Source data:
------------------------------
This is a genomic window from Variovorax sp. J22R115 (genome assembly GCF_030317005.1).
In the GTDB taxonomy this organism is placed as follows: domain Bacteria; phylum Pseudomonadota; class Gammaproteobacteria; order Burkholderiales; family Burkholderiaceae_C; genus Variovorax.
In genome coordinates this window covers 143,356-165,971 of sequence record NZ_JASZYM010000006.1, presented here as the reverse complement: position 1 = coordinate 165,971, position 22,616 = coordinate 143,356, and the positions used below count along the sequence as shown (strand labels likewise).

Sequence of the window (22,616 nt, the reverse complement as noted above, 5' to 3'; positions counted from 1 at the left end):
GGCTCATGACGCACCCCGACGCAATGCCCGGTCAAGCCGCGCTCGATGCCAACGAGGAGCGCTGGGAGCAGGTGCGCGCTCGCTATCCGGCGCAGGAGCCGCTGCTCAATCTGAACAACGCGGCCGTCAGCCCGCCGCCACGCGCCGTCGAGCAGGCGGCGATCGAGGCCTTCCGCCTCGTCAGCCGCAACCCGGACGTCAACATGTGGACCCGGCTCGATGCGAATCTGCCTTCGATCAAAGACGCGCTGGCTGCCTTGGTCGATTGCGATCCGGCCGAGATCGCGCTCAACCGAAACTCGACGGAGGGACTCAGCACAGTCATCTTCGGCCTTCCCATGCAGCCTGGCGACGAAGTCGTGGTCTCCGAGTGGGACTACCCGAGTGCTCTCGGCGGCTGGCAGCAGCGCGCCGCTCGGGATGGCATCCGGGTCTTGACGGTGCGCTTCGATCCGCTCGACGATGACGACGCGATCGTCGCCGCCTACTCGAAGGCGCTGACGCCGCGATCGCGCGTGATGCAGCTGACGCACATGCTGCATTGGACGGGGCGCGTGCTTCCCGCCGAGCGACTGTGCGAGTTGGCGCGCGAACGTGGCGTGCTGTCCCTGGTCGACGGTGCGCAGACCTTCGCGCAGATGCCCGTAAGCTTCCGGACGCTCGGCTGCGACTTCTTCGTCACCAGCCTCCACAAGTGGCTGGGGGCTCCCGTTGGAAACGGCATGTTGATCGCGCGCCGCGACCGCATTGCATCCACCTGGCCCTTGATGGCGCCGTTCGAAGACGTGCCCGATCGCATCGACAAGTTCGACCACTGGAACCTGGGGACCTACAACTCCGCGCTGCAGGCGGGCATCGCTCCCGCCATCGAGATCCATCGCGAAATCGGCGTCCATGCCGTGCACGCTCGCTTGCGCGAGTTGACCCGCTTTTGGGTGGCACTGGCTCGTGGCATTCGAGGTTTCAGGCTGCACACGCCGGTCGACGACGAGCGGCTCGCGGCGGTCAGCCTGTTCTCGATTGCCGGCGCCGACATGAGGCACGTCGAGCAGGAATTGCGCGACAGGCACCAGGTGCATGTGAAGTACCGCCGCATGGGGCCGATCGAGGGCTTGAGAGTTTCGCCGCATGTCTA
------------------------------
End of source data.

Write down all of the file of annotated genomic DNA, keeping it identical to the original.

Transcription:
This is a genomic window from Variovorax sp. J22R115 (genome assembly GCF_030317005.1).
In the GTDB taxonomy this organism is placed as follows: domain Bacteria; phylum Pseudomonadota; class Gammaproteobacteria; order Burkholderiales; family Burkholderiaceae_C; genus Variovorax.
In genome coordinates this window covers 143,356-165,971 of sequence record NZ_JASZYM010000006.1, presented here as the reverse complement: position 1 = coordinate 165,971, position 22,616 = coordinate 143,356, and the positions used below count along the sequence as shown (strand labels likewise).

Sequence of the window (22,616 nt, the reverse complement as noted above, 5' to 3'; positions counted from 1 at the left end):
GGCTCATGACGCACCCCGACGCAATGCCCGGTCAAGCCGCGCTCGATGCCAACGAGGAGCGCTGGGAGCAGGTGCGCGCTCGCTATCCGGCGCAGGAGCCGCTGCTCAATCTGAACAACGCGGCCGTCAGCCCGCCGCCACGCGCCGTCGAGCAGGCGGCGATCGAGGCCTTCCGCCTCGTCAGCCGCAACCCGGACGTCAACATGTGGACCCGGCTCGATGCGAATCTGCCTTCGATCAAAGACGCGCTGGCTGCCTTGGTCGATTGCGATCCGGCCGAGATCGCGCTCAACCGAAACTCGACGGAGGGACTCAGCACAGTCATCTTCGGCCTTCCCATGCAGCCTGGCGACGAAGTCGTGGTCTCCGAGTGGGACTACCCGAGTGCTCTCGGCGGCTGGCAGCAGCGCGCCGCTCGGGATGGCATCCGGGTCTTGACGGTGCGCTTCGATCCGCTCGACGATGACGACGCGATCGTCGCCGCCTACTCGAAGGCGCTGACGCCGCGATCGCGCGTGATGCAGCTGACGCACATGCTGCATTGGACGGGGCGCGTGCTTCCCGCCGAGCGACTGTGCGAGTTGGCGCGCGAACGTGGCGTGCTGTCCCTGGTCGACGGTGCGCAGACCTTCGCGCAGATGCCCGTAAGCTTCCGGACGCTCGGCTGCGACTTCTTCGTCACCAGCCTCCACAAGTGGCTGGGGGCTCCCGTTGGAAACGGCATGTTGATCGCGCGCCGCGACCGCATTGCATCCACCTGGCCCTTGATGGCGCCGTTCGAAGACGTGCCCGATCGCATCGACAAGTTCGACCACTGGAACCTGGGGACCTACAACTCCGCGCTGCAGGCGGGCATCGCTCCCGCCATCGAGATCCATCGCGAAATCGGCGTCCATGCCGTGCACGCTCGCTTGCGCGAGTTGACCCGCTTTTGGGTGGCACTGGCTCGTGGCATTCGAGGTTTCAGGCTGCACACGCCGGTCGACGACGAGCGGCTCGCGGCGGTCAGCCTGTTCTCGATTGCCGGCGCCGACATGAGGCACGTCGAGCAGGAATTGCGCGACAGGCACCAGGTGCATGTGAAGTACCGCCGCATGGGGCCGATCGAGGGCTTGAGAGTTTCGCCGCATGTCTA